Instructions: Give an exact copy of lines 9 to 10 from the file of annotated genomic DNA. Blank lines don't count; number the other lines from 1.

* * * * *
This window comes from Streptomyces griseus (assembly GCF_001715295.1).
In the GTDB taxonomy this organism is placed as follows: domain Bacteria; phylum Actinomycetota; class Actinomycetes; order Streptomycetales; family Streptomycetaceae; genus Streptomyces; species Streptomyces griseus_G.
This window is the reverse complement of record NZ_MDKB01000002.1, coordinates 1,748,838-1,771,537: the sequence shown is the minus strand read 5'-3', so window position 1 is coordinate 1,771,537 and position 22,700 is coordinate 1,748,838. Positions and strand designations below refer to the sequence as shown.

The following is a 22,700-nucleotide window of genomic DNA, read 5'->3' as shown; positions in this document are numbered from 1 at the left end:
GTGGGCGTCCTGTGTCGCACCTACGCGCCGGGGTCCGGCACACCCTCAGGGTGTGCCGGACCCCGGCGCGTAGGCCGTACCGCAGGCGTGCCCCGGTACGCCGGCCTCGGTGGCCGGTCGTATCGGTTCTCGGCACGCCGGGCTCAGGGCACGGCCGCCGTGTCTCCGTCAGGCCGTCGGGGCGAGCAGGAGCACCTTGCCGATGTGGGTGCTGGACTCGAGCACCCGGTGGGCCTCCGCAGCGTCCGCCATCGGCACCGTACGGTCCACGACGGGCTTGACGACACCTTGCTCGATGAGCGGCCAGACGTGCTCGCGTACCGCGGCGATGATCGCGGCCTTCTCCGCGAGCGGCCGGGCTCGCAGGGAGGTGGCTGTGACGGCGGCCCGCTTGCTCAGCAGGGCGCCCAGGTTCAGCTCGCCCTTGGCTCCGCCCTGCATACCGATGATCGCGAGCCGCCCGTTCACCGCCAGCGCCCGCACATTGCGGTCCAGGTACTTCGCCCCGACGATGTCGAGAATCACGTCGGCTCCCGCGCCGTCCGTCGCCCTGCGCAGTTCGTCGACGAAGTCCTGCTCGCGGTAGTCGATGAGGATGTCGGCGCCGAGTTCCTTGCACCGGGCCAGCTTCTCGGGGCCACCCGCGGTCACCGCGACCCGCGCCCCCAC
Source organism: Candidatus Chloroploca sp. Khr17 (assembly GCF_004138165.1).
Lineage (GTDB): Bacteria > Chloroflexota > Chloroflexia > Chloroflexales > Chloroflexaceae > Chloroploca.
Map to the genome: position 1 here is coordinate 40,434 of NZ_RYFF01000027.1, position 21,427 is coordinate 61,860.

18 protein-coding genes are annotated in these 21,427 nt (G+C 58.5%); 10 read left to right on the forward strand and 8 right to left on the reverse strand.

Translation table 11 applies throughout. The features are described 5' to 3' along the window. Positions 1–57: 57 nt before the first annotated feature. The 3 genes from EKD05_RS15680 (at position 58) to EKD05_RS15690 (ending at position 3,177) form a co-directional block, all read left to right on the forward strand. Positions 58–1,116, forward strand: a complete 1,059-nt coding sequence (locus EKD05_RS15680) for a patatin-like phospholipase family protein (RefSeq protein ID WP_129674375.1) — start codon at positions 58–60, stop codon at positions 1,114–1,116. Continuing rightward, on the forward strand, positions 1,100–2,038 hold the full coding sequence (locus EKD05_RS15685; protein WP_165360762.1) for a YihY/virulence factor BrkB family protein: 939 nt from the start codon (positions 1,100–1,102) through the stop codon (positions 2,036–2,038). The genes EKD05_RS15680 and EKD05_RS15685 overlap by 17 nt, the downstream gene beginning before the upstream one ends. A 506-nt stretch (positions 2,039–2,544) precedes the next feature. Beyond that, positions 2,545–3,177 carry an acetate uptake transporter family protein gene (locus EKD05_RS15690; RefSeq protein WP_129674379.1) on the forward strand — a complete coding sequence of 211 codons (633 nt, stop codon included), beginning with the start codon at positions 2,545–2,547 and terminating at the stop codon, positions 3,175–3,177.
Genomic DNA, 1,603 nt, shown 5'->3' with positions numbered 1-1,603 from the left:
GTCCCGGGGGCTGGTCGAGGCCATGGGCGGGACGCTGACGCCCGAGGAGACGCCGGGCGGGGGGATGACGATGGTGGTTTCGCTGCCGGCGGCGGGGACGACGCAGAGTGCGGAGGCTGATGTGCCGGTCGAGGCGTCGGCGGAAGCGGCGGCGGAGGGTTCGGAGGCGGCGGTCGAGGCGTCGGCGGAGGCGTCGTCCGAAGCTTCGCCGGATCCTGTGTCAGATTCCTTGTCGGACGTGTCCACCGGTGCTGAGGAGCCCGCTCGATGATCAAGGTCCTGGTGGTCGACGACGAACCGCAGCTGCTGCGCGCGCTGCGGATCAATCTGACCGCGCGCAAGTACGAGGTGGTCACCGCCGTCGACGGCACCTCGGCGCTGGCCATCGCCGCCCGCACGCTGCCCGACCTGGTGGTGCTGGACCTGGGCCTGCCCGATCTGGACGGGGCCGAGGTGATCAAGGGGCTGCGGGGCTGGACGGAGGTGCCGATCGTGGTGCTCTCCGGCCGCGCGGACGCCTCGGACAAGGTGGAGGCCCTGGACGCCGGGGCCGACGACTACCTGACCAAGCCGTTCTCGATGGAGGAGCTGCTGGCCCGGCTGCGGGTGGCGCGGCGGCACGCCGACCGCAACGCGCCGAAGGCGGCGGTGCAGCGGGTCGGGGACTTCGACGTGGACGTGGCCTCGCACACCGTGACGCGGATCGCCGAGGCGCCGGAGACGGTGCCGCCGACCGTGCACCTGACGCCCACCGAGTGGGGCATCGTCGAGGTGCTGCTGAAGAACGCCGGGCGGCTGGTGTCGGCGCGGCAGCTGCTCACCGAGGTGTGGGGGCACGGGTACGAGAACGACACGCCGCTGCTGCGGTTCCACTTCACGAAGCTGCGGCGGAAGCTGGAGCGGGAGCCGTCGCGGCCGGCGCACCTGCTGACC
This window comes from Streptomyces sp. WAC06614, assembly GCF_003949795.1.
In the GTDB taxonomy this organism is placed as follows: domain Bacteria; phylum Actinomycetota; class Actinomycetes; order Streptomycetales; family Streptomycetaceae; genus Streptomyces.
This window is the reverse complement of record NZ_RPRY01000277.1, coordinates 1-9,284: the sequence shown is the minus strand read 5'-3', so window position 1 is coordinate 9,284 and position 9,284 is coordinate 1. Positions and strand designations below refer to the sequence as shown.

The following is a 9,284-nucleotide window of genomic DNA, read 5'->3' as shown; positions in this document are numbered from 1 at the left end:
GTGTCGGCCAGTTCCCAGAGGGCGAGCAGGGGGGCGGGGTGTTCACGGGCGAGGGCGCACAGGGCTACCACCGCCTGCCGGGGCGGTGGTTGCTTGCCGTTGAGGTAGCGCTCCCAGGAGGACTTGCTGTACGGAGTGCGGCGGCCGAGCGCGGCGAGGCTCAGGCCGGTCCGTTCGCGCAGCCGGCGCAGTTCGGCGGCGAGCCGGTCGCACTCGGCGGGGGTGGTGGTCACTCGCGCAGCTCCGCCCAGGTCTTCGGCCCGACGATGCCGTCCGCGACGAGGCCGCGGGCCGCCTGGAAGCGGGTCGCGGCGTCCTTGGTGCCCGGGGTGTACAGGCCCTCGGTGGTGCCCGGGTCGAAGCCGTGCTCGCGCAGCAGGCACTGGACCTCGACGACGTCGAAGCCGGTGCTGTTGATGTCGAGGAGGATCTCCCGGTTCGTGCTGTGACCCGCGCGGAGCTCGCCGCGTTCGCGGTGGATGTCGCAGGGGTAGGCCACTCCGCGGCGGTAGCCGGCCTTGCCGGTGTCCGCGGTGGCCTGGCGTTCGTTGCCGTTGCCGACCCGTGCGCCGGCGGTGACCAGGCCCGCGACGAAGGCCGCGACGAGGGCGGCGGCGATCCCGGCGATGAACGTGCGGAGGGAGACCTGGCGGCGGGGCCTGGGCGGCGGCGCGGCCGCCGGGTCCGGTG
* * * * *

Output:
18 protein-coding genes are annotated in these 21,427 nt (G+C 58.5%); 10 read left to right on the forward strand and 8 right to left on the reverse strand.

Translation table 11 applies throughout. The features are described 5' to 3' along the window. Positions 1–57: 57 nt before the first annotated feature. The 3 genes from EKD05_RS15680 (at position 58) to EKD05_RS15690 (ending at position 3,177) form a co-directional block, all read left to right on the forward strand. Positions 58–1,116, forward strand: a complete 1,059-nt coding sequence (locus EKD05_RS15680) for a patatin-like phospholipase family protein (RefSeq protein ID WP_129674375.1) — start codon at positions 58–60, stop codon at positions 1,114–1,116. Continuing rightward, on the forward strand, positions 1,100–2,038 hold the full coding sequence (locus EKD05_RS15685; protein WP_165360762.1) for a YihY/virulence factor BrkB family protein: 939 nt from the start codon (positions 1,100–1,102) through the stop codon (positions 2,036–2,038). The genes EKD05_RS15680 and EKD05_RS15685 overlap by 17 nt, the downstream gene beginning before the upstream one ends. A 506-nt stretch (positions 2,039–2,544) precedes the next feature. Beyond that, positions 2,545–3,177 carry an acetate uptake transporter family protein gene (locus EKD05_RS15690; RefSeq protein WP_129674379.1) on the forward strand — a complete coding sequence of 211 codons (633 nt, stop codon included), beginning with the start codon at positions 2,545–2,547 and terminating at the stop codon, positions 3,175–3,177.